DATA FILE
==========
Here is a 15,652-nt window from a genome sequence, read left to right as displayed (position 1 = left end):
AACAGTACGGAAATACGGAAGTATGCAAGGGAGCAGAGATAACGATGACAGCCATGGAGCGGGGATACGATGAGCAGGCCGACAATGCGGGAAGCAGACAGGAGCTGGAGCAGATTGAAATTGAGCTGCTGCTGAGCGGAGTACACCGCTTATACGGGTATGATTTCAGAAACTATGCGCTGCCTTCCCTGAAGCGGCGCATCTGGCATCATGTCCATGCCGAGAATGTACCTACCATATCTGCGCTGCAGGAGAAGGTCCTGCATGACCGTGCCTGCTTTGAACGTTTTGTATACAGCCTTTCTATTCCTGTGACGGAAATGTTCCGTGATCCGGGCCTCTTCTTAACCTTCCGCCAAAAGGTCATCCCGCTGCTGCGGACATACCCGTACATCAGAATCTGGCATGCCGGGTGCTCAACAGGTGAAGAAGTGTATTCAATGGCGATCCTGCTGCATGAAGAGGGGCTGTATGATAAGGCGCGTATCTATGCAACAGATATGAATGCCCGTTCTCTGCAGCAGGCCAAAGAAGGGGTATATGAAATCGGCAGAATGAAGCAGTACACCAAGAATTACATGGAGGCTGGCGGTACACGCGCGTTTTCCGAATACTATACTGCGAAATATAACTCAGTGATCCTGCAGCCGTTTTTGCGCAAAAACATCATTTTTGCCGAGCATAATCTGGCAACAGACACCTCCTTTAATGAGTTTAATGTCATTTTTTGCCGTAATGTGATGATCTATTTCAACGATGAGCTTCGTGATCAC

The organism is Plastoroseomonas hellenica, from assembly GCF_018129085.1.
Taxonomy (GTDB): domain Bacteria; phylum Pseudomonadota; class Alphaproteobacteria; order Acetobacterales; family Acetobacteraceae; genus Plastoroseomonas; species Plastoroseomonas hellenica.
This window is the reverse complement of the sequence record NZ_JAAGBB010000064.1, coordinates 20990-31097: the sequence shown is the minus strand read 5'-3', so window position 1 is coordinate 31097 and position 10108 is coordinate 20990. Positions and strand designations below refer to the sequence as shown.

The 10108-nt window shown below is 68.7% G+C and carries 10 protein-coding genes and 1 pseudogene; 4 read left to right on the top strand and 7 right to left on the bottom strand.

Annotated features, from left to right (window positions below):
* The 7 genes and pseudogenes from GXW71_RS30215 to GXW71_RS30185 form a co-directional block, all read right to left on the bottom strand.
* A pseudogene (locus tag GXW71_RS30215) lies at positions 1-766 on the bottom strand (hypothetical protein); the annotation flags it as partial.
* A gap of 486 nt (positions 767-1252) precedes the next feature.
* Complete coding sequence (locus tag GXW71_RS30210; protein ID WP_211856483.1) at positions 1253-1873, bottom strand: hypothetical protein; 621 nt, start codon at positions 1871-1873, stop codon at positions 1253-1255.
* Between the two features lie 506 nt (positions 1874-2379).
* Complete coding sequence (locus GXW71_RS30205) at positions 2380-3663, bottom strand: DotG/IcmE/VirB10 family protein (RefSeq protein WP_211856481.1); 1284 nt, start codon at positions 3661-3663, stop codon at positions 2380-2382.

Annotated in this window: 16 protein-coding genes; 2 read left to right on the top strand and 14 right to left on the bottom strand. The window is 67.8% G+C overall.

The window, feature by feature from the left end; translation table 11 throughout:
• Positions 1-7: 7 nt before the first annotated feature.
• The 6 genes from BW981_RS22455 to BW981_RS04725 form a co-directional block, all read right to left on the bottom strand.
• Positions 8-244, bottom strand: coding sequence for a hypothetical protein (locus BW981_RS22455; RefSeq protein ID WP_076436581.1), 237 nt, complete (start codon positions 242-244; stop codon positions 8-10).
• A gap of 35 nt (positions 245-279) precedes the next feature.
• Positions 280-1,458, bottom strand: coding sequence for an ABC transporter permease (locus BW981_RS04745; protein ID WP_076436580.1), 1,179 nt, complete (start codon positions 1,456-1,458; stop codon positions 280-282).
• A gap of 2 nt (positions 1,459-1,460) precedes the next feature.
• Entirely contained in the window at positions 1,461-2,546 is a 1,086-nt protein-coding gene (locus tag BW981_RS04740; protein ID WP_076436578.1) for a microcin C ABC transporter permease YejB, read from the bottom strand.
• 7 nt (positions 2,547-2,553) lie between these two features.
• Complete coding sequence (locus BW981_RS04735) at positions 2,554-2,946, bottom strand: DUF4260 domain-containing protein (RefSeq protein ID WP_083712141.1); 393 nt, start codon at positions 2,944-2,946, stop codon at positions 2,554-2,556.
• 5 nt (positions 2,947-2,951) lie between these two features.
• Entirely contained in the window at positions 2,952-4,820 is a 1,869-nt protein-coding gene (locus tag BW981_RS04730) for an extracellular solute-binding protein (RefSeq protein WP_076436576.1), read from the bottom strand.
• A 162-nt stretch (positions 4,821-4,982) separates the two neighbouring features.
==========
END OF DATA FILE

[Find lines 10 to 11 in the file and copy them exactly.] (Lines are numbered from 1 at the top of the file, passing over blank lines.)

* A gap of 486 nt (positions 767-1252) precedes the next feature.
* Complete coding sequence (locus tag GXW71_RS30210; protein ID WP_211856483.1) at positions 1253-1873, bottom strand: hypothetical protein; 621 nt, start codon at positions 1871-1873, stop codon at positions 1253-1255.